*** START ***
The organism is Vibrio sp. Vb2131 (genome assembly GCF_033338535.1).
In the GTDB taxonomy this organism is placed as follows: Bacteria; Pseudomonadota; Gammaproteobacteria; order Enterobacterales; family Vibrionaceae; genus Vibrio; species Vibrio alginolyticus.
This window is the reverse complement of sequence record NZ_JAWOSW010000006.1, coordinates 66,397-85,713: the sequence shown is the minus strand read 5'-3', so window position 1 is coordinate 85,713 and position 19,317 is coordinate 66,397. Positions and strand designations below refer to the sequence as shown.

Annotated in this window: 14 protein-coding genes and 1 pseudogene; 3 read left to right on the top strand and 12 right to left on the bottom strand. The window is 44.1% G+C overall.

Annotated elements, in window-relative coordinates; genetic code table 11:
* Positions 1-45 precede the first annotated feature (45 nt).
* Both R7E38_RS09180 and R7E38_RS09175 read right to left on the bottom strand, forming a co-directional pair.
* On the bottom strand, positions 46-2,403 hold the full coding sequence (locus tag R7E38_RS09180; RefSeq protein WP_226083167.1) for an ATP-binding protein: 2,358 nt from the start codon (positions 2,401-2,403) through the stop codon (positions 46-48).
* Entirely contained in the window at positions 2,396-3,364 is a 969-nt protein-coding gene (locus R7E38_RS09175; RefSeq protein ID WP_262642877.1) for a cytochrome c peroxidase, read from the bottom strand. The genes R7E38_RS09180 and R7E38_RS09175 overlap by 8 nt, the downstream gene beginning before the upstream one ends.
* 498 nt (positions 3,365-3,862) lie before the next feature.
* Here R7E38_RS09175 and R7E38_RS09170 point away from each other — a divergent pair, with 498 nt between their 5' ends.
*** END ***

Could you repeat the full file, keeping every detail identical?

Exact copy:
The organism is Vibrio sp. Vb2131 (genome assembly GCF_033338535.1).
In the GTDB taxonomy this organism is placed as follows: Bacteria; Pseudomonadota; Gammaproteobacteria; order Enterobacterales; family Vibrionaceae; genus Vibrio; species Vibrio alginolyticus.
This window is the reverse complement of sequence record NZ_JAWOSW010000006.1, coordinates 66,397-85,713: the sequence shown is the minus strand read 5'-3', so window position 1 is coordinate 85,713 and position 19,317 is coordinate 66,397. Positions and strand designations below refer to the sequence as shown.

Annotated in this window: 14 protein-coding genes and 1 pseudogene; 3 read left to right on the top strand and 12 right to left on the bottom strand. The window is 44.1% G+C overall.

Annotated elements, in window-relative coordinates; genetic code table 11:
* Positions 1-45 precede the first annotated feature (45 nt).
* Both R7E38_RS09180 and R7E38_RS09175 read right to left on the bottom strand, forming a co-directional pair.
* On the bottom strand, positions 46-2,403 hold the full coding sequence (locus tag R7E38_RS09180; RefSeq protein WP_226083167.1) for an ATP-binding protein: 2,358 nt from the start codon (positions 2,401-2,403) through the stop codon (positions 46-48).
* Entirely contained in the window at positions 2,396-3,364 is a 969-nt protein-coding gene (locus R7E38_RS09175; RefSeq protein ID WP_262642877.1) for a cytochrome c peroxidase, read from the bottom strand. The genes R7E38_RS09180 and R7E38_RS09175 overlap by 8 nt, the downstream gene beginning before the upstream one ends.
* 498 nt (positions 3,365-3,862) lie before the next feature.
* Here R7E38_RS09175 and R7E38_RS09170 point away from each other — a divergent pair, with 498 nt between their 5' ends.